a true novel of what the founders of the CIA did in the war
Book 3 of COLD WAR, HOT PASSIONS
— Matt Posner on Facebook
5.0 out of 5 stars
Gone With The Bolsheviks?
Review by Doug Glassford
How do I describe this book… it reads like a literary classic and as a screenplay for a historical documentary miniseries. The language is lush, vibrant even when describing the horrors associated with the Bolshevik Revolution… as with any great nation that suffers the chaos of change brought about by a sudden shift in government. This story follows the lives of three generations of strangers who became fast friends in a decidedly unfriendly environment. Idealists and realists intertwine as things that keep spinning out of balance are justified and vilified in this dense, tense telling of a true historical event; one that helped shape our world into what it is today.
the epic saga
of ten intertwined families
who live and die by their love of
their Russian and American motherlands
and the searing passions they
arouse in each other
COLD WAR, HOT PASSIONS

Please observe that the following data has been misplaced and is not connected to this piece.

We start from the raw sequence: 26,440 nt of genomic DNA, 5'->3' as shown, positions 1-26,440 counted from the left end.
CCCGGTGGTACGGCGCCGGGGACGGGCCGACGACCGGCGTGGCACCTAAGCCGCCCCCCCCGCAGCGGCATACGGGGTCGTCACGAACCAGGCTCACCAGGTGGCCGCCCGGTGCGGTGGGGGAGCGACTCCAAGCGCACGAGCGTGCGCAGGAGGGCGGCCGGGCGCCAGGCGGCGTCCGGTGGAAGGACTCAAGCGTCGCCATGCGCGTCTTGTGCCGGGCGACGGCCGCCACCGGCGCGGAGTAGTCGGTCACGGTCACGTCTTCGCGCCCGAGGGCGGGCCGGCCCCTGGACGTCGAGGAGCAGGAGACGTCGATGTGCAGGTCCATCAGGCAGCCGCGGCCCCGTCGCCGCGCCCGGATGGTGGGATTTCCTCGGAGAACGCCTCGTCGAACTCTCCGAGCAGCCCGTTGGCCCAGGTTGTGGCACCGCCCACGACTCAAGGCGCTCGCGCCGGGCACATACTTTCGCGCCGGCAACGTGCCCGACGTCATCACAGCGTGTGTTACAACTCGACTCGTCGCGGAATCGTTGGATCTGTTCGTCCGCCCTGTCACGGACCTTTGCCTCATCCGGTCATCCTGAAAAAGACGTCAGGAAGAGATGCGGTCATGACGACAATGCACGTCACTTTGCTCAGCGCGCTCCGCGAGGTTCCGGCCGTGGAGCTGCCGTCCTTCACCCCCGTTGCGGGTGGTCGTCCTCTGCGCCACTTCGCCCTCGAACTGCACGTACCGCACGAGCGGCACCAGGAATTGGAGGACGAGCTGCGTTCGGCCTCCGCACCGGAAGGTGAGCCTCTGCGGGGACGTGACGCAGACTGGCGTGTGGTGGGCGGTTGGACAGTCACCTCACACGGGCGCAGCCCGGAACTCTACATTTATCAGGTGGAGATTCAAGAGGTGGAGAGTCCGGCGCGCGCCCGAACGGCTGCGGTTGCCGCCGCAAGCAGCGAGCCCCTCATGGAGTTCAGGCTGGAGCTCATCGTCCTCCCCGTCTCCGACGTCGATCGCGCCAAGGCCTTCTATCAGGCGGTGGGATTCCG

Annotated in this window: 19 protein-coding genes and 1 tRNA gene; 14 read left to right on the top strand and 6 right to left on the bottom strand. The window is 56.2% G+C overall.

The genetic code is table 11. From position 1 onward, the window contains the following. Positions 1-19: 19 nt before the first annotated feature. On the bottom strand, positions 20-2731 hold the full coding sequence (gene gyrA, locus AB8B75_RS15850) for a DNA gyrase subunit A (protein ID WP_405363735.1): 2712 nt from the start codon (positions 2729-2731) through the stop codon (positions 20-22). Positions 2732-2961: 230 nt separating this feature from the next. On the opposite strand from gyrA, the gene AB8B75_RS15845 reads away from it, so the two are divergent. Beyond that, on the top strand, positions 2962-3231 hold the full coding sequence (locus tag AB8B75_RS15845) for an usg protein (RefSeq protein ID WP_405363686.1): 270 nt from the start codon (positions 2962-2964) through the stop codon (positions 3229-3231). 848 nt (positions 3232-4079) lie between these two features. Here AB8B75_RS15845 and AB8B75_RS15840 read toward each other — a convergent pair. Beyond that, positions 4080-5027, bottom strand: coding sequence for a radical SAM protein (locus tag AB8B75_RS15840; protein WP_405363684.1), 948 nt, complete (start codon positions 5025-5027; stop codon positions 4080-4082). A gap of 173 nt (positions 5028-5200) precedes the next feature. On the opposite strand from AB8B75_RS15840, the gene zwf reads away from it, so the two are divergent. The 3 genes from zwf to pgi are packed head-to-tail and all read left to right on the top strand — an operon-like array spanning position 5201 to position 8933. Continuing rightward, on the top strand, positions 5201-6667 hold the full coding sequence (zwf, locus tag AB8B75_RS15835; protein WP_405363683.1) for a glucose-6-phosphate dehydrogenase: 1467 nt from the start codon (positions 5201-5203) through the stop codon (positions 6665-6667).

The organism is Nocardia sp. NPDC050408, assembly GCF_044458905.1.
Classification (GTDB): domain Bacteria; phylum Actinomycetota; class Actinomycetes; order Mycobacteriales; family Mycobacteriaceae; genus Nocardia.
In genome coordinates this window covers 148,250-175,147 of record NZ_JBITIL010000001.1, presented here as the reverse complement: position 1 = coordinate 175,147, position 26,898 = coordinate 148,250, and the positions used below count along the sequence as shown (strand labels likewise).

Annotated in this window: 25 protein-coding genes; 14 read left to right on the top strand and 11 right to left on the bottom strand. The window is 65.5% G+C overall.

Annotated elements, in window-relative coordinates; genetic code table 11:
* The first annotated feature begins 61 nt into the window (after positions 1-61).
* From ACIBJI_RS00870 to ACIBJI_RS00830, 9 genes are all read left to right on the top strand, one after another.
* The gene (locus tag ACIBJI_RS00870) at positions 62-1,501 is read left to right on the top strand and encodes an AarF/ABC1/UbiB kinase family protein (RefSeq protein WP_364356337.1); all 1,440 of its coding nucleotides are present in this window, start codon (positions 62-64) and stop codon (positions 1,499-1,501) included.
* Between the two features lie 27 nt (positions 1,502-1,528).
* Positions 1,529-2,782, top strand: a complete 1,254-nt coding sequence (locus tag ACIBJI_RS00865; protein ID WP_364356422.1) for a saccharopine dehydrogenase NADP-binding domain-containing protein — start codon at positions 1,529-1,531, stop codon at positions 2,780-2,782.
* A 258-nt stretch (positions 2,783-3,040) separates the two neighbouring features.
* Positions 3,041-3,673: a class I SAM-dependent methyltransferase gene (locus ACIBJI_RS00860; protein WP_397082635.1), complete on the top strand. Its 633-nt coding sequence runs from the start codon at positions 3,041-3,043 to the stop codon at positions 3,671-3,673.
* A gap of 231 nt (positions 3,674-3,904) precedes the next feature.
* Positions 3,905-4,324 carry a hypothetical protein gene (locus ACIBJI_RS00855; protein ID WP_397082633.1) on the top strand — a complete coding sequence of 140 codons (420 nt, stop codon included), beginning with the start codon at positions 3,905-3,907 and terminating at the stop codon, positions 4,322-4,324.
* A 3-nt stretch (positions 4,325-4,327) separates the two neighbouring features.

by André Jute
• around 2000 pages• at the rate of one volume per month
In the beginning they were impassioned young revolutionaries risking only own their lives for justice. The prince, the soldier, the peasant and the baroness became the founders of three families, steadfast in love and war, whose generations are enfolded in the sweep of humans and inhumans, inquisitors and victims, the betrayals of friends and family, the show trials of colleagues, the psychiatric tortures of dissidents, that was Russia under the Communists, right up to glasnost, when the fourth generation must answer the question, Was the result worth three generations of tragic suffering and sacrifice?
And the Americans who opposed them for liberty, the patrician Adams family, the refugee Hirches, the redneck Remptons who became political powers in the land, the McQueens who did not count the price of rising from smalltown mid-America to the highest levels of the nation, the Drexlers who had always served their country, the implacable Southern Hubbells who could — and did — threaten Presidents, and the clever Talbots whose shy Joanne married the handsome Russian who was the cleverest traitor of them all.
In his first novel for two decades, a storyteller who has always had a knack with the true history of men and women will touch your heart and thrill your mind with the risks these men and women took with their lives and their families for the ideals they were born to — which some betrayed, and some paid too high a price for in love, even with their lives.
75 YEAR LATER